Such modified polymers may be used as the medical construction and coating materials, such as films, sheets, tubes, fibers, fibers, and hollow fibers. Therefore, those polymers can be utilized as various materials for the artificial, circulatory, internal organ systems to be in contact with blood, such as artificial hearts, artificial blood vessels, artificial heart valves, artificial blood oxygenaters, and artificial kidneys. The polymers may also be used for construction and coating materials of medical devices/instruments to be inserted into the blood vessels (e.g., vein catheters), intra-aortic balloon pumps, and artery catheters. The modified polymers of the invention do not produce any side effects due to significantly decreased thrombus.
As previously discussed, biocompatibility, particularly, blood compatibility of a material is determined by physicochemical structures of the surface of the material. Hydrophilicity and hydrophobicity of the material are the most important factors. The hydrophilicity and hydrophobicity are analyzed by the contact angles defined at the time of the contact with liquid. Hydrophilicity and hydrophobicity of the modified polymers of the present invention are determined by the dynamic contact angles following the Wilhelmy Plate method [L. Smith et al., J. Appl. Polym. Sci., 26:1269, (1982)]. This method teaches how to determine the advancing and the receding contact angles by precisely detecting changes of the weight when the material is soaked into and taken out of water.
The higher the advancing contact angle is, the greater hydrophobicity of the material is, whereas the lower the receding contact angle is, the higher hydrophilicity of the material is. Hydrophilicity of the modified polymers according the present invention significantly increases by binding them with PEO derivative and, particularly, a complete "wetting" phenomena is exhibited by introducing a sulfonate groups into the polymers. Thus, it si suspected that the interaction between a modified polymer and blood is more decreased. The contact angles will be discussed in the working examples hereinafter.
A number of in vitro and ex vivo analytical methods for the antithrombogenic properties of many materials have been reported in literature [Guidelines for Blood-Material Interactions, National Institutes of Health, Edition No. 85-2185, (1985)]. Evaluation of the antithrombogenicity in accordance with the present invention is performed by the in vitro activated partial thromboplastin time (APTT), prothrombin time (PT), platelet adhesion, and ex vivo arterio-arterial shunt tests.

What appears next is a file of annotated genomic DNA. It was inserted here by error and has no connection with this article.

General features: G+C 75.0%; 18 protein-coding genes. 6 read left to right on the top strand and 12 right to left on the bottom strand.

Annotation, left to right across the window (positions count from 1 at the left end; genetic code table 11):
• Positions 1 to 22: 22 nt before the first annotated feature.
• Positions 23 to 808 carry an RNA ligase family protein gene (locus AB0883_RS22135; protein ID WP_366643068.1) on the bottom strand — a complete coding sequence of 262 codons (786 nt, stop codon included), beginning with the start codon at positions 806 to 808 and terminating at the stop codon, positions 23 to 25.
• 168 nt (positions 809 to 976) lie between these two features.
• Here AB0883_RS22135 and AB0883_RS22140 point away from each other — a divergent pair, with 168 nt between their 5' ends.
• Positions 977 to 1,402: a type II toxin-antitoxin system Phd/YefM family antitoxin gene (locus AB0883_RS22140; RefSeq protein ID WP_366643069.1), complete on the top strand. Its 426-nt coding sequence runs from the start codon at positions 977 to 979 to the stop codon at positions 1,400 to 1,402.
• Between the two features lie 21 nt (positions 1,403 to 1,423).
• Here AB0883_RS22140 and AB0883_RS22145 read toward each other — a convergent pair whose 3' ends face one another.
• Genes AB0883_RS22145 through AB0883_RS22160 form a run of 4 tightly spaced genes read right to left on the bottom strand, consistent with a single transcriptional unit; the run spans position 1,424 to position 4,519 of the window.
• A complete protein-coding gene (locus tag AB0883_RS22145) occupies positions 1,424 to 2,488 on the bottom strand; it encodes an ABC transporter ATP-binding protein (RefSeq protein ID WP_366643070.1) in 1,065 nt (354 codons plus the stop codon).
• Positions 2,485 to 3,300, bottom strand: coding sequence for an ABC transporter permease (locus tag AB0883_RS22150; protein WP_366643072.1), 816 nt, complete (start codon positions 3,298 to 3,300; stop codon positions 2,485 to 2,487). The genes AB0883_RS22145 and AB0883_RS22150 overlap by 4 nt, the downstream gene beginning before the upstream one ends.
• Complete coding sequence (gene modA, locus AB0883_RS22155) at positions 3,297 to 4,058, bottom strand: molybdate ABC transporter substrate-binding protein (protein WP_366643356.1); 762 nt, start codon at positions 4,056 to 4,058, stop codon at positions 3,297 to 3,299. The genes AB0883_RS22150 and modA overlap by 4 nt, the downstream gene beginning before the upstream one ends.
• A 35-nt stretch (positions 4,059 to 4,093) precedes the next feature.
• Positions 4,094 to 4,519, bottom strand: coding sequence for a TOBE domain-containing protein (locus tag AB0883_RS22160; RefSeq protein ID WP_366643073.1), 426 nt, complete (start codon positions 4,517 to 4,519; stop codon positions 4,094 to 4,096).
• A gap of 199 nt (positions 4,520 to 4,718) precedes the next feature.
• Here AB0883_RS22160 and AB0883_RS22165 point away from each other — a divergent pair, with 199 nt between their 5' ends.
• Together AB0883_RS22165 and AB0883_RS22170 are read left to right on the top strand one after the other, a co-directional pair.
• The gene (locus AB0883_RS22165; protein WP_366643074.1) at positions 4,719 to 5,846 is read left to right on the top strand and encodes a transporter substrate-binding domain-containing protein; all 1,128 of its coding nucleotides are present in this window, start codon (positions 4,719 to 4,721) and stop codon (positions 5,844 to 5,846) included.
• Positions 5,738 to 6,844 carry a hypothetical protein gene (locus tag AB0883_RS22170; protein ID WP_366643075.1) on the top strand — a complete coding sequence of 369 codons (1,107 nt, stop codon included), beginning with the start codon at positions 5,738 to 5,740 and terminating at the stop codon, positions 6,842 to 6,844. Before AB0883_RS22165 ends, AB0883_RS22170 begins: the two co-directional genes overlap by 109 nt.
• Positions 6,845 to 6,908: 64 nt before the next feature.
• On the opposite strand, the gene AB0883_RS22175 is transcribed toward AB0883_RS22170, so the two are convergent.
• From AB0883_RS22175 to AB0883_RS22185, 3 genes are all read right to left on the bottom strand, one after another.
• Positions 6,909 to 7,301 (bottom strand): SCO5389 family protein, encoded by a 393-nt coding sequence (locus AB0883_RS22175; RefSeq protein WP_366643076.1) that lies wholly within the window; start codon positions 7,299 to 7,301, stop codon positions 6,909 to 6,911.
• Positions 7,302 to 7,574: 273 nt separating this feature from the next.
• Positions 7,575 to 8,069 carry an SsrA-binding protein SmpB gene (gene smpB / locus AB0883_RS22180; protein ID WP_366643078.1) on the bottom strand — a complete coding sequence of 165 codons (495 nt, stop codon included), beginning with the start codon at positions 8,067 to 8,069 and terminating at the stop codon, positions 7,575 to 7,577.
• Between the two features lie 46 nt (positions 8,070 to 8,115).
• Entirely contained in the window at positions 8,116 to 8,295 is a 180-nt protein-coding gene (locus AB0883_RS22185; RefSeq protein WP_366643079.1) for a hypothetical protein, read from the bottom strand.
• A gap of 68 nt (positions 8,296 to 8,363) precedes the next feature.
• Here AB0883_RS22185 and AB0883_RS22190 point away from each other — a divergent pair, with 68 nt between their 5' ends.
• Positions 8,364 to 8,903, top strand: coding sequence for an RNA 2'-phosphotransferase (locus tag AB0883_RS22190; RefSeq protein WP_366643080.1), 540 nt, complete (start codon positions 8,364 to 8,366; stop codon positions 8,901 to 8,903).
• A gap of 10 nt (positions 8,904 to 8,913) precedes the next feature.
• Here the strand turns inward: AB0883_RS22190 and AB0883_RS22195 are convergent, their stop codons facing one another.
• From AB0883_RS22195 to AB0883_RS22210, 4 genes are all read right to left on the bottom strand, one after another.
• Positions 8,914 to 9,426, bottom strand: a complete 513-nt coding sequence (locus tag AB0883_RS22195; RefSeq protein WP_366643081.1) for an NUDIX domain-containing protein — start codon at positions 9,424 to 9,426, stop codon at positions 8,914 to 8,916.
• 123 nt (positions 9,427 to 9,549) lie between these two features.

The APTT determination was carried out by using the Fibrometer Method as follows [R. G. Mason et al., Amer. J. Path., 69:271 (1972)]. A sample material was contacted with standard plasma (300 ul) for an hour to give a plasma sample (0.1 ml, 37° C.). This plasma sample was then added to preheated partial thromboplastin (0.1 ml) for 2 min. After 30 sec in exact, an aqueous 0.025M calcium chloride solution (0.1 ml) was added to the mixture, and the coagulation time was determined by using a fibrintimer. The longer APTT exhibited an higher antithrombosis activity.
The PT was evaluated by monitoring the one-stage prothrombin time [J. B. Miale, Lab. Med. Hematology, 1267, (1982)]. Thromboplastin (0.1 ml) was mixed with an aqueous 0.025M calcium chloride solution (0.1 ml) and then preheated at 37° C. A plasma sample (0.1 ml) which has been obtained by using the same method as that in the APTT evaluation is added to the mixture. The coagulation time is determined with a fibrintimer. The longer PT also exhibited better blood compatibility.
The adhesion test of platelets was performed by detecting the amount of platelets adhered to each material. A sample polymer material was soaked at 37° C. for 3 hours into plateletrich plasma (PRP) obtained through centrifugation of whole human blood, then transferred into phosphate buffered saline (PBS), and washed at 37° C. for 1 minute with shaking. The sample thus treated was soaked into an aqueous 2% glutaldehyde solution in PBS buffer for 2 hours to immobilize adhered platelets onto the surface of the polymer material, then dehydrated with an ethanolic, aqueous solution, freeze-dried, and then observed through a scanning electron microscopy.
The ex vivo arterio-arterial shunt method is to simply and rapidly evaluate blood compatibility of a material under animal experimental conditions using rabbits [C. Nojiri et al, ASAIO J. 10:596, (1987)].
Both ends of a sample tube (inner diameter: 1.5 mm, outer diameter: 2.0 mm, length: 30 cm) are inserted into the exposed carotid artery of a rabbit to circulate blood in the form of a shunt. The occlusion time of the blood vessel is defined as the time the blood flow decreases to zero after circulating the blood controlled at a rate of 2.5 ml/min. The longer occlusion time exhibited better blood compatibility.
The present invention will be described and illustrated in greater detail by means of the following non-limiting working examples.